Whoop’s Wearable Fitness Tracker Promotes All-Around Wellbeing

The 3.0 iteration of the wrist-bound device substitutes for a personal trainer

Aside from a light-reflecting text logo, the Whoop 3.0 wristband (free with a membership that begins at $30 a month) is nearly indiscernible from a fabric sweatband. There’s no screen for real-time tracking, certainly no intruding vibrations or sensors and no surprising alerts. As such, this couldn’t replace an Apple Watch or everyday time-teller. That said, everything you do—working out, recovering, sleeping, walking to work, yoga, meditation—is tracked automatically and uploaded to an adjacent app as long as you keep the band charged and on—something easy to do as the band holds five days worth of battery and can be replenished while you’re wearing it.

Using your heartbeat and heart-rate interval as its key measurements, the Whoop band calculates your overall fitness by monitoring your strain, sleep and recovery. “Strain will reveal how your body is responding to things like stress, travel, and work,” the Whoop site explains. High intensity workouts, on Whoop’s strain scale of 0-21, clock in above 18. Walking to work would fall somewhere been 9 and 15, depending on your pace. When testing ours out, we had no problem getting above 10 at any given moment.

The most impressive aspect of Whoop’s offering is its ability to track recovery and heighten awareness regarding your overall wellbeing. Recovery, on Whoop’s scale, is measured from 0-100. For optimal performance in the next day’s workouts, or even one later in the same day, recovery numbers should reach the green zone—around 67% or higher. Red represents 0-33% and yellow is 34-66%.

The numbers and their respective zones may vary based on your personal fitness level, though. Your suggested exertion level will be revealed in real-time based on your recovery level—if Whoop doesn’t believe you’re ready for an intense workout, it’ll lobby against beginning one. Insight into how sleep debt heightens the likelihood of injury and lessens your ability to train properly backs up this advice.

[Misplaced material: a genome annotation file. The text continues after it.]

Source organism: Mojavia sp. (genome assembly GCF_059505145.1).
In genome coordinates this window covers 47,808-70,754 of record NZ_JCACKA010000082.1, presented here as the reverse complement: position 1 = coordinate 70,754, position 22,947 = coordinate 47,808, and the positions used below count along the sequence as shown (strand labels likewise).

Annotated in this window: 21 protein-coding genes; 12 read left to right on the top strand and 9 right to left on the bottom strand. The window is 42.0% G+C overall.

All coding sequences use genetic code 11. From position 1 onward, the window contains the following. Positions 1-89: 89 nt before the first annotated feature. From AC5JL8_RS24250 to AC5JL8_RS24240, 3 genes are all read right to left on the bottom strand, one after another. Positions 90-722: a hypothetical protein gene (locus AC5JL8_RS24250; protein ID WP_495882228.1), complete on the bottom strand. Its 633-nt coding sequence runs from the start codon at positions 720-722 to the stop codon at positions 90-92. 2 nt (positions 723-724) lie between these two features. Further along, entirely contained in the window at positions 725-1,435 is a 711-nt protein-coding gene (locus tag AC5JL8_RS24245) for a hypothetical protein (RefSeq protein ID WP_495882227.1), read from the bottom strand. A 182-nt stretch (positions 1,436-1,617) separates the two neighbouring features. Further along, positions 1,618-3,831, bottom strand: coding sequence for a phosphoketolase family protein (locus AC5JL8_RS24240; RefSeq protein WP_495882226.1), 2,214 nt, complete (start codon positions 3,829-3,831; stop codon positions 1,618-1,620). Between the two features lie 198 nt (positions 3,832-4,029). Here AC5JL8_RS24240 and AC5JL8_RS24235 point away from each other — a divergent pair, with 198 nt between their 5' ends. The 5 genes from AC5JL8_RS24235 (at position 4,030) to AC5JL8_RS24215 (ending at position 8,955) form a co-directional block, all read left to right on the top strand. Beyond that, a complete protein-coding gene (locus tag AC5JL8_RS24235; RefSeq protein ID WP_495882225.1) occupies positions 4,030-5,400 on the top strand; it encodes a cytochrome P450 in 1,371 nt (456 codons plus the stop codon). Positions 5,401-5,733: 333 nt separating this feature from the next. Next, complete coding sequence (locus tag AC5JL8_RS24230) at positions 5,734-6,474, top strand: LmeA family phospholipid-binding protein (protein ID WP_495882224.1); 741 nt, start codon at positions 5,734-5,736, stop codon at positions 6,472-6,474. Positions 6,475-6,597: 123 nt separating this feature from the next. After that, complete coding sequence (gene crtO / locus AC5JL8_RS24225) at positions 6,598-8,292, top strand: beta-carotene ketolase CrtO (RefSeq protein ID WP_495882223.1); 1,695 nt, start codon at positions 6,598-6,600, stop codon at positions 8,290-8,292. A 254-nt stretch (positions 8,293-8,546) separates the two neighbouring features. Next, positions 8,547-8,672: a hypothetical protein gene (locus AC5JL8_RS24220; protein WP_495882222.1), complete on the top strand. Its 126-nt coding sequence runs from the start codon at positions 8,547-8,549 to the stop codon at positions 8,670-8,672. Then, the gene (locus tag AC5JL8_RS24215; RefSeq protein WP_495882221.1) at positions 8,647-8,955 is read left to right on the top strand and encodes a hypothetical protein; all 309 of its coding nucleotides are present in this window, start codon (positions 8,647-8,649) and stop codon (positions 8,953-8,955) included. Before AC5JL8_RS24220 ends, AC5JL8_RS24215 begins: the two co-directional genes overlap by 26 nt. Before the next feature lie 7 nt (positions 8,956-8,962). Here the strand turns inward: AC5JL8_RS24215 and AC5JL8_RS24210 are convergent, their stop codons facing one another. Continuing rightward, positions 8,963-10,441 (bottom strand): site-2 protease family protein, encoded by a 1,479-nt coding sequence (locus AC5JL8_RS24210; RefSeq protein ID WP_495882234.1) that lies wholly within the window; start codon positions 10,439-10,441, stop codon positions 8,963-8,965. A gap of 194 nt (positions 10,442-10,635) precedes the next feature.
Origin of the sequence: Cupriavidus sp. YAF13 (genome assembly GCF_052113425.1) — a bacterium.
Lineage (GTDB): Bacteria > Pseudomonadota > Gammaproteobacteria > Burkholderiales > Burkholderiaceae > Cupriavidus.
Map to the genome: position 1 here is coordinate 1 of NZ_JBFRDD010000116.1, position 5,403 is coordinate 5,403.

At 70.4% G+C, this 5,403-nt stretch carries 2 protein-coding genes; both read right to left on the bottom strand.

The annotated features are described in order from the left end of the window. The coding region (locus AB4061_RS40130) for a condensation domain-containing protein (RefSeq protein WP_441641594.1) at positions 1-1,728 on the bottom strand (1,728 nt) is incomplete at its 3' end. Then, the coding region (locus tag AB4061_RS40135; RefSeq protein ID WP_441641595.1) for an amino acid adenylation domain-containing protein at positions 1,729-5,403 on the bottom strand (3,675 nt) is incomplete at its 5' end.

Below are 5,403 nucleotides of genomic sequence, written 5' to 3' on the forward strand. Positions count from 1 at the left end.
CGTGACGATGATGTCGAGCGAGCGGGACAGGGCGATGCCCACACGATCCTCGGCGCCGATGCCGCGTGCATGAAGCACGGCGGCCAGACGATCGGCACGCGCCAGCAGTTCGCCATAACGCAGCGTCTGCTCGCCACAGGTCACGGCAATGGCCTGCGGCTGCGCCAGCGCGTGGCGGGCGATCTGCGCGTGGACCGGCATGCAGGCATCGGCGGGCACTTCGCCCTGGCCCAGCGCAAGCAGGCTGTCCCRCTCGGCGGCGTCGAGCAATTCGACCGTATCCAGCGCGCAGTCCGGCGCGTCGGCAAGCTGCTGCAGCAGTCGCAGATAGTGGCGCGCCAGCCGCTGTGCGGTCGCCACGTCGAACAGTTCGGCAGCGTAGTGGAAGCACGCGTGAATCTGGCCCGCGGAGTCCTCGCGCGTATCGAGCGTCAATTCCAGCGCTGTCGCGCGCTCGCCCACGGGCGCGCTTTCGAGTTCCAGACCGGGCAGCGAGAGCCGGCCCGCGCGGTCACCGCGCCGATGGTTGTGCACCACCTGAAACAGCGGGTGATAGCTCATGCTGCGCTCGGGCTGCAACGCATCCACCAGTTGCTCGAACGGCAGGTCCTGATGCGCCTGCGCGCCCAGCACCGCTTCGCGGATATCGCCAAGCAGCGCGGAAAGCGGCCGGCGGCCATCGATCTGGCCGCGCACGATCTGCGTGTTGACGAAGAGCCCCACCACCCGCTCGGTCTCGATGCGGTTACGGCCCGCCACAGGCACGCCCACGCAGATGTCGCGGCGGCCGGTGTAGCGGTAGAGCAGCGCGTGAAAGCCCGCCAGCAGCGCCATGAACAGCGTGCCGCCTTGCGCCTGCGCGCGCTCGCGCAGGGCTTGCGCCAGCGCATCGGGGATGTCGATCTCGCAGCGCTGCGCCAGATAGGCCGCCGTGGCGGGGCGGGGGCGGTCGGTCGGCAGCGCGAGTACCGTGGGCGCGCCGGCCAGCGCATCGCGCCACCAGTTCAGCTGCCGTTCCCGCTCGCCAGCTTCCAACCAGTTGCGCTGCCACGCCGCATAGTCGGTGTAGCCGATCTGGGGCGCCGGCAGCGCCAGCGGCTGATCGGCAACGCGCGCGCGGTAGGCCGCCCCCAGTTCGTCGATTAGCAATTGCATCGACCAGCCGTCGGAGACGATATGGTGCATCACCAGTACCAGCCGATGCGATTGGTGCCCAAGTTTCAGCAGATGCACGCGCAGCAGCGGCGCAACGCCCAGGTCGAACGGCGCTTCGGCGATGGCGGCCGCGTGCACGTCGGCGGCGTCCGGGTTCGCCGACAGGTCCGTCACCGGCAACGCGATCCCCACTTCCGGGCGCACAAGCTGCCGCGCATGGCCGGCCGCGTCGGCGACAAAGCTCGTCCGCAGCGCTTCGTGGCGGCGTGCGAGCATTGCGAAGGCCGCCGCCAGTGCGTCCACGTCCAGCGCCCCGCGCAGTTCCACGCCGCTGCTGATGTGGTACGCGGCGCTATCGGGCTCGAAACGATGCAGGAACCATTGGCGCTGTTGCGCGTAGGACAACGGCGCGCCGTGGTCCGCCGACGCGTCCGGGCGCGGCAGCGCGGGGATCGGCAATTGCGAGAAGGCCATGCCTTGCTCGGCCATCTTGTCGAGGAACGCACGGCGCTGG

A personalized Sleep Coach tracks your night’s sleep, the amount of sleep you need based on the day’s workouts and the following day’s expectations, how many disturbances you faced through the night and your REM. Your resting heart rate is a vital measurement here as it’s also a key marker in your overall health. Whoop emphasizes quality, efficiency and consistency when describing sleep—the trifecta of markers will not only help you improve your ability to rest but they’ll also make you hyper-aware of how you’re treating your body. Waking up tired or sore—the app also prompts you to self-report feelings of soreness, tiredness, readiness—can be traced back to something you did or did not do: heading to bed at the right time or overworking your body, for instance.

In our experience, as we’re far from a professional athlete (though plenty—from Michael Phelps and Neen Williams to Marc Gasol and LeBron James—do wear one), the Whoop 3.0 didn’t shame or pity our habits. It cleverly adapted to them and worked to drive us toward our peak (and promote overall health). Even if our most strenuous workouts were an hour-long bike ride or an afternoon worth of pick-up basketball, Whoop measured our strain just the same—and offered insight into how we could better recover, rest and perform, even if our performance wasn’t high-stakes by any standards. As long as our recovery score exceed our day strain (the two are graphed for easy reading), we were doing well by it.

If our night’s sleep began at 8 PM one night but at 3 AM another (as irregularities occur for everyone), we weren’t scolded. We were given a score and that score could be undone if we actively made other health-forward decisions. If we skipped a high-intensity workout, we could report our soreness and opt for walking home rather than taking public transportation. This wearable is perhaps the most all-encompassing health and fitness tracker as it presents your numbers with both seriousness and ease, rather than gamifying them and subsequently fading out of your routine.

Images courtesy of Whoop